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U.S. Federal Agencies Ordered to Hunt for Signs of Microsoft Breach and Mitigate Risks | #hacking | #cybersecurity | #infosec | #comptia | #pentest | #ransomware


Apr 12, 2024NewsroomCyber Attack / Data Breach

The U.S. Cybersecurity and Infrastructure Security Agency (CISA) on Thursday issued an emergency directive (ED 24-02) urging federal agencies to hunt for signs of compromise and enact preventive measures following the recent compromise of Microsoft’s systems that led to the theft of email correspondence with the company.

The attack, which came to light earlier this year, has been attributed to a Russian nation-state group tracked as Midnight Blizzard (aka APT29 or Cozy Bear). Last month, Microsoft revealed that the adversary managed to access some of its source code repositories but noted that there is no evidence of a breach of customer-facing systems.

The emergency directive, which was originally issued privately to federal agencies on April 2, was first reported on by CyberScoop two days later.

Cybersecurity

“The threat actor is using information initially exfiltrated from the corporate email systems, including authentication details shared between Microsoft customers and Microsoft by email, to gain, or attempt to gain, additional access to Microsoft customer systems,” CISA said.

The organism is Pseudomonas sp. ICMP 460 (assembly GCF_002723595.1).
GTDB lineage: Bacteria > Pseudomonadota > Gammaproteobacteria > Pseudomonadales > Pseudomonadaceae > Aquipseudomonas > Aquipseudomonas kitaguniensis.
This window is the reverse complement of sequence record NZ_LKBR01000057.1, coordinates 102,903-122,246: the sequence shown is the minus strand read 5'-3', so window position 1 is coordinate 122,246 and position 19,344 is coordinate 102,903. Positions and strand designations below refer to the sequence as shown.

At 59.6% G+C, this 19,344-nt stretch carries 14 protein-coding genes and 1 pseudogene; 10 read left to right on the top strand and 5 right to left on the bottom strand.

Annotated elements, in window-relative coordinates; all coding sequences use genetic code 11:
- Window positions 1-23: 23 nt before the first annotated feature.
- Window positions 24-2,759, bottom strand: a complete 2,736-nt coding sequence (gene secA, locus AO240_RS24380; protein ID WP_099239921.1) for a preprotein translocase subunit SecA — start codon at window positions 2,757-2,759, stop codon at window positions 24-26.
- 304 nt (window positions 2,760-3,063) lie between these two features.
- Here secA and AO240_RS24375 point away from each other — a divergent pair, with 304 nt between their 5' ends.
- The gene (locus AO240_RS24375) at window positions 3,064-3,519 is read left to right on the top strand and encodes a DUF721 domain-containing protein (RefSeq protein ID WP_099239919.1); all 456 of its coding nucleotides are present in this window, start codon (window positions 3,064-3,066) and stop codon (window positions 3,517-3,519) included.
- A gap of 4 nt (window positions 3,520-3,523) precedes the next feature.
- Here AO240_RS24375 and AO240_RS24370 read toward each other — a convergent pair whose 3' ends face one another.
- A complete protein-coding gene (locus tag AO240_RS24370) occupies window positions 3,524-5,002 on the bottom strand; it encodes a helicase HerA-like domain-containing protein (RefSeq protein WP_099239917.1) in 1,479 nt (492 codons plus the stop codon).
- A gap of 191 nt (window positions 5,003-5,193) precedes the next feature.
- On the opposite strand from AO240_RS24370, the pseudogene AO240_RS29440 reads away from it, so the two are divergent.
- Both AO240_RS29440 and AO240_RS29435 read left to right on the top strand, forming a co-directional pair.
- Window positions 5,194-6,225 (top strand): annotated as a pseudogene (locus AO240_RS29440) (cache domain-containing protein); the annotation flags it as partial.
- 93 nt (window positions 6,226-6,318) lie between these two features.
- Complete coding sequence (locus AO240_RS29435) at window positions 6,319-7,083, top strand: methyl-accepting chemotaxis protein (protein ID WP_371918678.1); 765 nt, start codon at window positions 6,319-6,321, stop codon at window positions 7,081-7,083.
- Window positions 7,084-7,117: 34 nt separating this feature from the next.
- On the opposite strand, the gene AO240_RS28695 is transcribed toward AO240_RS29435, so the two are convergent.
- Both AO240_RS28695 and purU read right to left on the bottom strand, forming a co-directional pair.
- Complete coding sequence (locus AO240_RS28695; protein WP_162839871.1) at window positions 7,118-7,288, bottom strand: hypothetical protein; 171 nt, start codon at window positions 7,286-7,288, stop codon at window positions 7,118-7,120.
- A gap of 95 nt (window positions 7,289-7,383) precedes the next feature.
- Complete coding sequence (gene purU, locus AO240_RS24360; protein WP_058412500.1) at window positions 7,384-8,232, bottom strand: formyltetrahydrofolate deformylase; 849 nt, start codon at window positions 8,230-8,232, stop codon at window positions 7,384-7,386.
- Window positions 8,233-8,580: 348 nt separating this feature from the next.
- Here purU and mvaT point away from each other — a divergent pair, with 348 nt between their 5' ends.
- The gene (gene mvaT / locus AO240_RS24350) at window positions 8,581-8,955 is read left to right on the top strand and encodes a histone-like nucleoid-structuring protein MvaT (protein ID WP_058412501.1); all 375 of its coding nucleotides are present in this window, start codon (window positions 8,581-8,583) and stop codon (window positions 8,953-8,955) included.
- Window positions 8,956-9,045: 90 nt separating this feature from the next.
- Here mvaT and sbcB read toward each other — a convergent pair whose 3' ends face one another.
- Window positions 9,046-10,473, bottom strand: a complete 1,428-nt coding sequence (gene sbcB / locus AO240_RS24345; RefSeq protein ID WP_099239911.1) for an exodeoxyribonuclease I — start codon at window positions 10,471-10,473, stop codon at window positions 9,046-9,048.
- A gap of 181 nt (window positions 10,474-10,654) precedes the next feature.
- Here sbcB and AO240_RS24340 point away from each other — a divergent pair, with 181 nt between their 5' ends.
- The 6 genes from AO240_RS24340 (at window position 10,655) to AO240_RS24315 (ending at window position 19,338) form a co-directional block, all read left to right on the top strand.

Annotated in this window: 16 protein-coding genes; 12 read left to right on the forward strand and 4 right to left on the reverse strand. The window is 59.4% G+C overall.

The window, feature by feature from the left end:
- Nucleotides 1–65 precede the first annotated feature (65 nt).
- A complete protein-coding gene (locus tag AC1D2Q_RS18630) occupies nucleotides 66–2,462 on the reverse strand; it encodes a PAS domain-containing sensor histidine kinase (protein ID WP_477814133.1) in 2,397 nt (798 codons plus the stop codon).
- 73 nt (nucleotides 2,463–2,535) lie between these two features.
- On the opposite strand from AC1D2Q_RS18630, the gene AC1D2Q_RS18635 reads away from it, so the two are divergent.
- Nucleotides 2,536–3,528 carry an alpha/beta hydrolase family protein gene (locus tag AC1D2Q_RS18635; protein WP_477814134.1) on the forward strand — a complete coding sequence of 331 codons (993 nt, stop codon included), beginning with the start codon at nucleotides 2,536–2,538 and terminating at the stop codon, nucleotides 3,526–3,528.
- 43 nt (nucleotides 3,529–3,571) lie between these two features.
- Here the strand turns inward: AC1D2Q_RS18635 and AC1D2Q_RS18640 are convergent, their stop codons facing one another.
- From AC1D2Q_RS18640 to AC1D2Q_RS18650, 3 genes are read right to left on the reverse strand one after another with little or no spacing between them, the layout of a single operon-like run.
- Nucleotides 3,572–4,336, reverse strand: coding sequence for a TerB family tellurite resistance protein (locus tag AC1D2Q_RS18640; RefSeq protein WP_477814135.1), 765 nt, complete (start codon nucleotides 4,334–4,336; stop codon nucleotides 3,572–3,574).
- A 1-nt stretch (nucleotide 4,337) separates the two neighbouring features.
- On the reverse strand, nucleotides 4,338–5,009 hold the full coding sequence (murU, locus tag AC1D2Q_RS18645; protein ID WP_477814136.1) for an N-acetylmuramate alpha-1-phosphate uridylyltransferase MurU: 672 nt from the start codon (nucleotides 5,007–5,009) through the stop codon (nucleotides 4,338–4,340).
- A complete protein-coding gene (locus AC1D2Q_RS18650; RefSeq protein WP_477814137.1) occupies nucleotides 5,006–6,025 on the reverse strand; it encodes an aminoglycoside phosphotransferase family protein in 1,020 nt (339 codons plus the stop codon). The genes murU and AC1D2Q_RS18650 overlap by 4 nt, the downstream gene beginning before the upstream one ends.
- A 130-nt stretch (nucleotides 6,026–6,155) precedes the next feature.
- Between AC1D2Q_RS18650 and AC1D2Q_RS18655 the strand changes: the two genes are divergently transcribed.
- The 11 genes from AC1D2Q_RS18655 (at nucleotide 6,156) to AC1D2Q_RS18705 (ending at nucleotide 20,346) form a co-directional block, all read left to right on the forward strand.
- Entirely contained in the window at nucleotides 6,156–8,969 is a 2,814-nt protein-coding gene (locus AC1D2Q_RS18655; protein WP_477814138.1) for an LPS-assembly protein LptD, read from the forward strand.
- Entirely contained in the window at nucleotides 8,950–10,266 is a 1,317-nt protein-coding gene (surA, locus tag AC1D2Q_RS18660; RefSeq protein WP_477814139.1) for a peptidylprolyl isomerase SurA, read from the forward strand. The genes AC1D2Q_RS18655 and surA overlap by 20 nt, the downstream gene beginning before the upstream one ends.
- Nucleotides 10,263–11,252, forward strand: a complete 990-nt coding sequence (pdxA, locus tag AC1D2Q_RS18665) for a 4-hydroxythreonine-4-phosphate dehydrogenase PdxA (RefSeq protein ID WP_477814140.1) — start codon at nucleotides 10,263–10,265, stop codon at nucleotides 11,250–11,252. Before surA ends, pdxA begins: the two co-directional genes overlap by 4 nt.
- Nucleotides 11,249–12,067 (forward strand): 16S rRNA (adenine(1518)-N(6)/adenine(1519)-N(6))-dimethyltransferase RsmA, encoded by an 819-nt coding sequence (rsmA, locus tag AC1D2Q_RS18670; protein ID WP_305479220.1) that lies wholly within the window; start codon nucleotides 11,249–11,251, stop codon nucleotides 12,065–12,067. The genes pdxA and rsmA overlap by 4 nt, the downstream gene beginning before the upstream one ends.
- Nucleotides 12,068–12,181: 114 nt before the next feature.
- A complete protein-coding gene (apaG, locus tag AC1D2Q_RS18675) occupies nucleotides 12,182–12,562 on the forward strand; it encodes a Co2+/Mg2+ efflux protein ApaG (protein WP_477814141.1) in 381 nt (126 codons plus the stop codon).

The agency said the theft of email correspondence between government entities and Microsoft poses severe risks, urging concerned parties to analyze the content of exfiltrated emails, reset compromised credentials, and take additional steps to ensure authentication tools for privileged Microsoft Azure accounts are secure.

It’s currently not clear how many federal agencies have had their email exchanges exfiltrated in the wake of the incident, although CISA said all of them have been notified.

The agency is also urging affected entities to perform a cybersecurity impact analysis by April 30, 2024, and provide a status update by May 1, 2024, 11:59 p.m. Other organizations that are impacted by the breach are advised to contact their respective Microsoft account team for any additional questions or follow up.

Cybersecurity

“Regardless of direct impact, all organizations are strongly encouraged to apply stringent security measures, including strong passwords, multi-factor authentication (MFA) and prohibited sharing of unprotected sensitive information via unsecure channels,” CISA said.

The development comes as CISA released a new version of its malware analysis system, called Malware Next-Gen, that allows organizations to submit malware samples (anonymously or otherwise) and other suspicious artifacts for analysis.

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